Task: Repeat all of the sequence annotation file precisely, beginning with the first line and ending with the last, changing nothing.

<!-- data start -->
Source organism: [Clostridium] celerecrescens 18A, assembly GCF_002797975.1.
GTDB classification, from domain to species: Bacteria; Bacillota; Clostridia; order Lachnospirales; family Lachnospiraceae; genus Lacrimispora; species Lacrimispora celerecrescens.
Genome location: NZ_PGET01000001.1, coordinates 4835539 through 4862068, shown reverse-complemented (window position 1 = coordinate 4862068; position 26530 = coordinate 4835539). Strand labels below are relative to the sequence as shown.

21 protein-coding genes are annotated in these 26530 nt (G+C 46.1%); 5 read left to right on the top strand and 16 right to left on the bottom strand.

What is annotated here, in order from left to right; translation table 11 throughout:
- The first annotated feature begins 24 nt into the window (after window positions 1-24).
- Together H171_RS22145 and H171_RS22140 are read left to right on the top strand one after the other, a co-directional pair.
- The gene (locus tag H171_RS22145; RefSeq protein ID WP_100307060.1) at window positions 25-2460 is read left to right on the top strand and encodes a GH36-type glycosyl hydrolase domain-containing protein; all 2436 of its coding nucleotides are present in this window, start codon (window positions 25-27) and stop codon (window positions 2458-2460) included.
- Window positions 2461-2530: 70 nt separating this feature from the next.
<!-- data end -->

Source organism: [Clostridium] celerecrescens 18A, assembly GCF_002797975.1.
GTDB classification, from domain to species: Bacteria; Bacillota; Clostridia; order Lachnospirales; family Lachnospiraceae; genus Lacrimispora; species Lacrimispora celerecrescens.
Genome location: NZ_PGET01000001.1, coordinates 4835539 through 4862068, shown reverse-complemented (window position 1 = coordinate 4862068; position 26530 = coordinate 4835539). Strand labels below are relative to the sequence as shown.

21 protein-coding genes are annotated in these 26530 nt (G+C 46.1%); 5 read left to right on the top strand and 16 right to left on the bottom strand.

What is annotated here, in order from left to right; translation table 11 throughout:
- The first annotated feature begins 24 nt into the window (after window positions 1-24).
- Together H171_RS22145 and H171_RS22140 are read left to right on the top strand one after the other, a co-directional pair.
- The gene (locus tag H171_RS22145; RefSeq protein ID WP_100307060.1) at window positions 25-2460 is read left to right on the top strand and encodes a GH36-type glycosyl hydrolase domain-containing protein; all 2436 of its coding nucleotides are present in this window, start codon (window positions 25-27) and stop codon (window positions 2458-2460) included.
- Window positions 2461-2530: 70 nt separating this feature from the next.